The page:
Skip to content
Reading time: 2 minutes
bright pink colored water in pond
Keālia Pond National Wildlife Refuge (Photo credit: Val Matsunaga)

The bright pink water in a Maui pond that has caused surprise around the world appears to be caused by bacteria, not algae, according to preliminary findings by researchers at the University of Hawaiʻi at Mānoa.

The Hawaiʻi State Department of Health (DOH) Clean Water Branch sent samples of the pink water from Keālia Pond National Wildlife Refuge to UH Mānoa’s Water Resources Research Center (WRRC) for further analysis. The early findings have led the experts to suggest that halophilic (thriving in salt conditions) prokaryotes, also known as archaea and bacteria, were likely the cause of the brightly colored water.

pink water in a pond
Keālia Pond National Wildlife Refuge (Photo credit: Val Matsunaga)

WRRC Associate Researcher Marek Kirs is leading UH’s research effort, alongside School of Life Sciences Professor Stuart Donachie. Kirs and Donachie are currently working to isolate and identify the type of halophilic prokaryotes.

Kirs said that he has no knowledge of something like this happening before in Hawaiʻi, and suggested that extended dry weather conditions contributed to this occurrence.

“According to the U.S. Fish and Wildlife Service, the sand plug between the pond and the ocean washed away during the wet season,” Kirs said. “This has not happened at least since 2018. I believe that evaporation, combined with limited freshwater input, has increased the salinity (to twice the salinity of the ocean water). It could happen in similar situations.”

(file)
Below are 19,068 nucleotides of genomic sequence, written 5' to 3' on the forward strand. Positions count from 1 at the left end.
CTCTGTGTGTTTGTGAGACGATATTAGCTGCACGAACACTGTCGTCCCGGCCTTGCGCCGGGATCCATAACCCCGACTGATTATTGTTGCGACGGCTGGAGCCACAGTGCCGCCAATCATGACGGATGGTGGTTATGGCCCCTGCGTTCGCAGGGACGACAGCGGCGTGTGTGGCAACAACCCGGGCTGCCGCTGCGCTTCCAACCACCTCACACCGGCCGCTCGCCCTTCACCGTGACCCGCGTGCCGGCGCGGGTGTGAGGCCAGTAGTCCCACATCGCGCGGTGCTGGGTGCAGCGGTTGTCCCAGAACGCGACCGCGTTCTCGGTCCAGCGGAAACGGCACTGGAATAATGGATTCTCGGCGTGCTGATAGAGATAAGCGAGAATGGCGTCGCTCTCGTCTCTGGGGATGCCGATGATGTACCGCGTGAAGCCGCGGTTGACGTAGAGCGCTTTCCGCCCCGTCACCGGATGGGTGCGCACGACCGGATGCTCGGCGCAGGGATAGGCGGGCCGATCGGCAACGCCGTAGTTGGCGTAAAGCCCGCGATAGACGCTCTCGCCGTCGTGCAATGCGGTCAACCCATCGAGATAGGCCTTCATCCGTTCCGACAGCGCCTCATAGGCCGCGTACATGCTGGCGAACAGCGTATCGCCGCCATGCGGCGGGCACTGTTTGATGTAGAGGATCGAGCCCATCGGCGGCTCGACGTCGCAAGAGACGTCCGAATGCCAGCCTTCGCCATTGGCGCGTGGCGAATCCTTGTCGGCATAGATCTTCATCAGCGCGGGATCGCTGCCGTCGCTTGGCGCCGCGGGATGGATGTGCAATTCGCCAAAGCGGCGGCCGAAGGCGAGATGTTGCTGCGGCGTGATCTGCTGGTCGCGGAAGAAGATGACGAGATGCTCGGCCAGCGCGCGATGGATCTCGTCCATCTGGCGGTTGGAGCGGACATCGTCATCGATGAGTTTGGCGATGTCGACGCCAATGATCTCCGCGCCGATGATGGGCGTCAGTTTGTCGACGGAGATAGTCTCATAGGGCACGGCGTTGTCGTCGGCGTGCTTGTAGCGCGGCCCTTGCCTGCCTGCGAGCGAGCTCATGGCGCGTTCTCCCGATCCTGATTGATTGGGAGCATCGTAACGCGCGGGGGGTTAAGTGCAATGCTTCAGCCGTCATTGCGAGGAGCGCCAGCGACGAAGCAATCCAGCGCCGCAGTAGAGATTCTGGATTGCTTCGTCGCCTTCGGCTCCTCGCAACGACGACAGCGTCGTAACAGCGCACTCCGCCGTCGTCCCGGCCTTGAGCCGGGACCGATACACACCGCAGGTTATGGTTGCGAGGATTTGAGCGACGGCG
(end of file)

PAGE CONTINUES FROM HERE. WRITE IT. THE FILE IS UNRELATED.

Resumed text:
The U.S. Fish and Wildlife Service, which manages the refuge, has been monitoring the water since first discovering the pink color on October 30. It has been working with the Hawaiʻi State Department of Aquatic Resources and DOH to identify what is causing it, and to determine a course of action.

The U.S. Fish and Wildlife Service recommends that people keep a safe distance, do not enter the water, do not consume any fish from the water, and ensure that pets don’t drink the water.

spots and liquid on a petri dish
The colonies of the bacteria found in the Keālia Pond National Wildlife Refuge on a culture medium. According to Kirs, these are microorganisms they have been able to culture and might not be those causing the coloring.
Back To Top